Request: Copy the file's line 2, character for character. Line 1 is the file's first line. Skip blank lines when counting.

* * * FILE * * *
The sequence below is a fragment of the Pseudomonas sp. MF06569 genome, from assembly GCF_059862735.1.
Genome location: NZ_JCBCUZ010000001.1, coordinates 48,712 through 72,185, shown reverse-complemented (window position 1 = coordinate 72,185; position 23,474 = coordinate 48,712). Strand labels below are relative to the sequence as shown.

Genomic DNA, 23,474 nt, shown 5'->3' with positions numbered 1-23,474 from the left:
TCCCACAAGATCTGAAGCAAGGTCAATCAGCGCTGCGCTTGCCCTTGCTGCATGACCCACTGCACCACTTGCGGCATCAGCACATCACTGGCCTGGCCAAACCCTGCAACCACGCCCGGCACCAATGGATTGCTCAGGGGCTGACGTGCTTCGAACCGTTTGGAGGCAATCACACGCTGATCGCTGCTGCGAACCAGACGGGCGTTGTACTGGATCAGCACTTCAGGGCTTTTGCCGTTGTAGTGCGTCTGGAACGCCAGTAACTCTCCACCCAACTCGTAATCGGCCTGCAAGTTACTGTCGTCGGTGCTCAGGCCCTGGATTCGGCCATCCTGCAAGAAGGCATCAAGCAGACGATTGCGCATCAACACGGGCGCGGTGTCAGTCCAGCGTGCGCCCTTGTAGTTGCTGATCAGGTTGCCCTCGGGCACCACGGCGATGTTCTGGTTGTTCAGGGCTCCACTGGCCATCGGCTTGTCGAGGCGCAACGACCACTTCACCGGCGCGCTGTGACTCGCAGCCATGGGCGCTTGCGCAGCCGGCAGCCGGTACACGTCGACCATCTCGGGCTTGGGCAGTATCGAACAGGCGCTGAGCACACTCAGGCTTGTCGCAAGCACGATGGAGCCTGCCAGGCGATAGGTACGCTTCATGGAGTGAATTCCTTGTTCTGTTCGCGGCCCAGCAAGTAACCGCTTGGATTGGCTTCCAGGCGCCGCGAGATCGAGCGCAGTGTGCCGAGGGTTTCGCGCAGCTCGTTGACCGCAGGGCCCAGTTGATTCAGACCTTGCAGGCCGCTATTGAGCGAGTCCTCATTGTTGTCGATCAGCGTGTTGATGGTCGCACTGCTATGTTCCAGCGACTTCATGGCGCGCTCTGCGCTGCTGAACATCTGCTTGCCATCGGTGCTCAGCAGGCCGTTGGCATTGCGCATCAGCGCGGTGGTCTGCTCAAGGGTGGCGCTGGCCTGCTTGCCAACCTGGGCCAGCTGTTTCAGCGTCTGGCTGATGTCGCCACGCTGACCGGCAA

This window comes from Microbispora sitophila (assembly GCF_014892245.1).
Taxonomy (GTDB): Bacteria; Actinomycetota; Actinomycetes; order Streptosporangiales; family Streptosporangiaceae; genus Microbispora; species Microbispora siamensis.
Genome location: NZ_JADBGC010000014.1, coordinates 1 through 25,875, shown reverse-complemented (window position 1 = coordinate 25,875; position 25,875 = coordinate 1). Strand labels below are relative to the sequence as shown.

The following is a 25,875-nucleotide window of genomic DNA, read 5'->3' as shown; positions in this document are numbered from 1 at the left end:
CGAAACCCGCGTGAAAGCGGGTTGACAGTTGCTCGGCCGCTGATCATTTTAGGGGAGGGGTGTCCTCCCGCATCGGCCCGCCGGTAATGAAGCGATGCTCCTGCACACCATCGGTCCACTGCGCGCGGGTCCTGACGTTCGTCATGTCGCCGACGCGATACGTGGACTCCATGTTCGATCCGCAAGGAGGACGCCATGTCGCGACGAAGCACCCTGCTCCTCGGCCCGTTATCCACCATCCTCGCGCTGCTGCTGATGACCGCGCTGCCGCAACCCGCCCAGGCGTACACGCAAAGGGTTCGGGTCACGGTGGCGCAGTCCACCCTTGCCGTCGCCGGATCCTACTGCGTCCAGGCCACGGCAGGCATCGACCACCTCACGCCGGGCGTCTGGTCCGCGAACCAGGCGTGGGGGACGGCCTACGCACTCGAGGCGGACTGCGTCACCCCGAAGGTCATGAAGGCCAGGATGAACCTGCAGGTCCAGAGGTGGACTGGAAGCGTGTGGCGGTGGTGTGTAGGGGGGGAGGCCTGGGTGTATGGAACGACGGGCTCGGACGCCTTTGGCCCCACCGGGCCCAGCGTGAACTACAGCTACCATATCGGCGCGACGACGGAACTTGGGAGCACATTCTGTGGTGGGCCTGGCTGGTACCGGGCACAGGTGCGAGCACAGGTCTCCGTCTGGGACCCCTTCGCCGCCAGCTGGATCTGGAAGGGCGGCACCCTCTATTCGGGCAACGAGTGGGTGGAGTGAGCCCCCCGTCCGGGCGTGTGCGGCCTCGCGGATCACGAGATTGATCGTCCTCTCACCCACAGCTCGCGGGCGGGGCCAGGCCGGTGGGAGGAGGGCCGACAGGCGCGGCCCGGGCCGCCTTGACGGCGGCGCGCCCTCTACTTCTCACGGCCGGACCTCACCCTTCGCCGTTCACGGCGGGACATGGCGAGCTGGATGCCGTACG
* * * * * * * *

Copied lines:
Genome location: NZ_JCBCUZ010000001.1, coordinates 48,712 through 72,185, shown reverse-complemented (window position 1 = coordinate 72,185; position 23,474 = coordinate 48,712). Strand labels below are relative to the sequence as shown.